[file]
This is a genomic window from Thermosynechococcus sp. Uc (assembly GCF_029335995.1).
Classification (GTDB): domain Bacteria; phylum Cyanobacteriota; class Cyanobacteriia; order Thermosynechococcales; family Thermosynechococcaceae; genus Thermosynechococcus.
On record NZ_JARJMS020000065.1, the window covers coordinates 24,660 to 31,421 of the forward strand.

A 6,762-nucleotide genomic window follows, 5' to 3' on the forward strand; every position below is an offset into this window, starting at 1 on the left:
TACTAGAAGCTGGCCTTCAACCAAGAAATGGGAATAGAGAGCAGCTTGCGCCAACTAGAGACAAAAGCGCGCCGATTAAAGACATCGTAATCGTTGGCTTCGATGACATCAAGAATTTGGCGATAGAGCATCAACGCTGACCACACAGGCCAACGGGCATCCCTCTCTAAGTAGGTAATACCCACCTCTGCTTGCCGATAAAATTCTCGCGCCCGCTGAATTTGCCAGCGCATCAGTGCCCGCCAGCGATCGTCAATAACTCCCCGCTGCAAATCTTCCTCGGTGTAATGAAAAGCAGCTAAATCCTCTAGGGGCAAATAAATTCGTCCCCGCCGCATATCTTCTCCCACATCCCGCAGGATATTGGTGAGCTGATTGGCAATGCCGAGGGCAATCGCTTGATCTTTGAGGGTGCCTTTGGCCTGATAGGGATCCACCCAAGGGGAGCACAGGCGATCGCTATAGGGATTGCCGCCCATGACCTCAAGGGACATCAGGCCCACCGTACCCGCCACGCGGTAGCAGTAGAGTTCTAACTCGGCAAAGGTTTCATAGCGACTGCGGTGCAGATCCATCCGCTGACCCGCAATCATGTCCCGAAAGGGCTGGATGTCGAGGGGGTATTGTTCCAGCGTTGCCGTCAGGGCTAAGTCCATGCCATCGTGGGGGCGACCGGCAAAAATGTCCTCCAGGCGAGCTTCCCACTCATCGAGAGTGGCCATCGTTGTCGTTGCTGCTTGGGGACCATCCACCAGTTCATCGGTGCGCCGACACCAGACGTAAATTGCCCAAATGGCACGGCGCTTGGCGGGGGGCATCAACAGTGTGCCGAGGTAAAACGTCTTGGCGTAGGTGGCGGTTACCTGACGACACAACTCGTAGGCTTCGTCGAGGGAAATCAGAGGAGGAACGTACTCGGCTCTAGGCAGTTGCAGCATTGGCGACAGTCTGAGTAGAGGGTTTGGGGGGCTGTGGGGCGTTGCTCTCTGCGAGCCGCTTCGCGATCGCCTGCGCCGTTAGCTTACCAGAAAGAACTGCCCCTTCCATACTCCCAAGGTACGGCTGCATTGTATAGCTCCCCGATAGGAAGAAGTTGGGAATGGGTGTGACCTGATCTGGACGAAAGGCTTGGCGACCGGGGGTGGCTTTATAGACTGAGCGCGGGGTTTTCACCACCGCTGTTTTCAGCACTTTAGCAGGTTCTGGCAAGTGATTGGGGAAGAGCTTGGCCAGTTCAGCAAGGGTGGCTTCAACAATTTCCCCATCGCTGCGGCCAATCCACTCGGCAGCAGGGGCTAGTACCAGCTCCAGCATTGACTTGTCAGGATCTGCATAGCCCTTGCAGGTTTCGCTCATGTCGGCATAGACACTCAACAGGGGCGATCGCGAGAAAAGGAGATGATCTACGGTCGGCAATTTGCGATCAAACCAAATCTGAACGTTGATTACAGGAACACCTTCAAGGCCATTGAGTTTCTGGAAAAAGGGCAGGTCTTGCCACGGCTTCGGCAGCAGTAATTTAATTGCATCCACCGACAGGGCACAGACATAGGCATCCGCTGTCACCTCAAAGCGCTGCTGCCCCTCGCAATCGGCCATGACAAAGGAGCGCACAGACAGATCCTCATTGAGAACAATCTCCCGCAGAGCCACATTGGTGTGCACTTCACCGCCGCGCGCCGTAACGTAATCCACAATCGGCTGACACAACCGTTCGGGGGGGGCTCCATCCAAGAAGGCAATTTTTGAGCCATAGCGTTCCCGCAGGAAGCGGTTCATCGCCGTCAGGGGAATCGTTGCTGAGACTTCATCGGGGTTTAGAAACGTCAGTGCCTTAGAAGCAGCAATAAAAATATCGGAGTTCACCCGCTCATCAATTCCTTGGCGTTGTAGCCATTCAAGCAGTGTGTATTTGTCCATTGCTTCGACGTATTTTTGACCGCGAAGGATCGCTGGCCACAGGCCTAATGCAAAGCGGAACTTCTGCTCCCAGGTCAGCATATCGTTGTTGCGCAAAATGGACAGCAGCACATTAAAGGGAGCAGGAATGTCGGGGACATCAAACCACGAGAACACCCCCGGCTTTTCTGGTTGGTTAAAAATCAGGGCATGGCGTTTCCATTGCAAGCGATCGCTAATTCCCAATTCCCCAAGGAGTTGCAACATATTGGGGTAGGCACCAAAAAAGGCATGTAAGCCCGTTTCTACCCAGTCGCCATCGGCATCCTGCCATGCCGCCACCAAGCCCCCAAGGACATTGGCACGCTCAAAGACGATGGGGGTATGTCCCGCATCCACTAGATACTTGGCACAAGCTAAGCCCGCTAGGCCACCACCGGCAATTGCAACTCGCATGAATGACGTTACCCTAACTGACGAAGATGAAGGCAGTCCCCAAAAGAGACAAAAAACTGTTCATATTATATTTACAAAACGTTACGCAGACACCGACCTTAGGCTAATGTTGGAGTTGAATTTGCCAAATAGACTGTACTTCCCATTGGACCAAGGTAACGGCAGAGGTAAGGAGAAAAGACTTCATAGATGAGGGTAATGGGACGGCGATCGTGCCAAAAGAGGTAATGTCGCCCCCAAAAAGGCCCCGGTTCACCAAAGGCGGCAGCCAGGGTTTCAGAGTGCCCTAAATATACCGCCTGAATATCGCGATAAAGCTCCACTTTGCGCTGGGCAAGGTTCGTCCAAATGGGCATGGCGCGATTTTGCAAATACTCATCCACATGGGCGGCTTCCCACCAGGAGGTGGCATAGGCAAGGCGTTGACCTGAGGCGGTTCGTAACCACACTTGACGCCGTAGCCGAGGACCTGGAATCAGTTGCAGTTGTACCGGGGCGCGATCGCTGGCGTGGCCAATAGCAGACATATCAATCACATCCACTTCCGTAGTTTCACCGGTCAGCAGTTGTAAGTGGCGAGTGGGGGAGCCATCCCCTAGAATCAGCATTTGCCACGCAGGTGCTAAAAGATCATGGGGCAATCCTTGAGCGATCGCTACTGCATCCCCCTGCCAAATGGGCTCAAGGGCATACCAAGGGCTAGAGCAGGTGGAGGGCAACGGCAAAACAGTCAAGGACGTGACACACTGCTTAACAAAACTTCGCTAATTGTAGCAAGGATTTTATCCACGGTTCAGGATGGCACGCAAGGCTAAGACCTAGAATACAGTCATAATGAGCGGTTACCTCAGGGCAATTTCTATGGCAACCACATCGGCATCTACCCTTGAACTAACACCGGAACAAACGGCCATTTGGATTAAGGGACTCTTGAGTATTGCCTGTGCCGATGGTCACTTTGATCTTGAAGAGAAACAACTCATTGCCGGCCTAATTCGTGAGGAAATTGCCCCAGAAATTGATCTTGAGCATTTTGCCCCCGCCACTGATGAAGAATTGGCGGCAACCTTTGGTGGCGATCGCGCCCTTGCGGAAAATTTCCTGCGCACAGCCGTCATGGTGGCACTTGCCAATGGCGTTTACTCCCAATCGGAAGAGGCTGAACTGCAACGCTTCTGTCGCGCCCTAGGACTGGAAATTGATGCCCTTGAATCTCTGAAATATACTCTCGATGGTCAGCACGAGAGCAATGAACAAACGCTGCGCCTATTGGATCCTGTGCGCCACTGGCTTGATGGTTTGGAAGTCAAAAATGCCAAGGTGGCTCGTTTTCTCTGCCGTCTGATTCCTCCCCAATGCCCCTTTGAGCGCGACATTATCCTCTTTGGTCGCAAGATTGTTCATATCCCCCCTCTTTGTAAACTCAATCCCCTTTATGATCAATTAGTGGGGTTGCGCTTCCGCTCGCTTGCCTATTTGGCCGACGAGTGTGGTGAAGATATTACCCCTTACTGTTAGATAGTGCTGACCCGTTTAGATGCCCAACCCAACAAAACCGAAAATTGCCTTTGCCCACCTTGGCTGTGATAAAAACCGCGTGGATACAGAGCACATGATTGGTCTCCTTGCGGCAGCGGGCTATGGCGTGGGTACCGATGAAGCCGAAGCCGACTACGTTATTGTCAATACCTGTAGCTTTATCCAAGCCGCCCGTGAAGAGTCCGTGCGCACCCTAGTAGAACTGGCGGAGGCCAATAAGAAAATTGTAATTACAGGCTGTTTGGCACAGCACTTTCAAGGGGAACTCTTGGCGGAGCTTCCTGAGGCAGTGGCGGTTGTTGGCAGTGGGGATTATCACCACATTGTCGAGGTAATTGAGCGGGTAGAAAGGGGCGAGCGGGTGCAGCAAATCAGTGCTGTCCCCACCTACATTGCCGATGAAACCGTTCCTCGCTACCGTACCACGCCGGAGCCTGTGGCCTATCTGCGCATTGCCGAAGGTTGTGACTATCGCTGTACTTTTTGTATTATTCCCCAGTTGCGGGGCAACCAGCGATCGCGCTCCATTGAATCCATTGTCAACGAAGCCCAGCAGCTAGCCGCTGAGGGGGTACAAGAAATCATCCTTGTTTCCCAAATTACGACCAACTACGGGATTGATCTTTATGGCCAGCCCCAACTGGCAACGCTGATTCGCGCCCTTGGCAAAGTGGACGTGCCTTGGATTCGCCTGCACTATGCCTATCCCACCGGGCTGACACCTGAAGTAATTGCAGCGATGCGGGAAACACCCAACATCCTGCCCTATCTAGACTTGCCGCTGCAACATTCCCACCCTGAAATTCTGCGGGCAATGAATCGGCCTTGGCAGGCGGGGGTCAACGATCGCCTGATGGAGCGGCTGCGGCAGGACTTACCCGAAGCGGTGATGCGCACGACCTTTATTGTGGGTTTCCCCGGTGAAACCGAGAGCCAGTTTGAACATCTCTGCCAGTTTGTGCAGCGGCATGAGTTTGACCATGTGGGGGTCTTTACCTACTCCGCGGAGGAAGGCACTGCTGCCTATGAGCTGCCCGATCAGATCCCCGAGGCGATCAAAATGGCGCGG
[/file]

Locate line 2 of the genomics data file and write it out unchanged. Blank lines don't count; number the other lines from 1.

Classification (GTDB): domain Bacteria; phylum Cyanobacteriota; class Cyanobacteriia; order Thermosynechococcales; family Thermosynechococcaceae; genus Thermosynechococcus.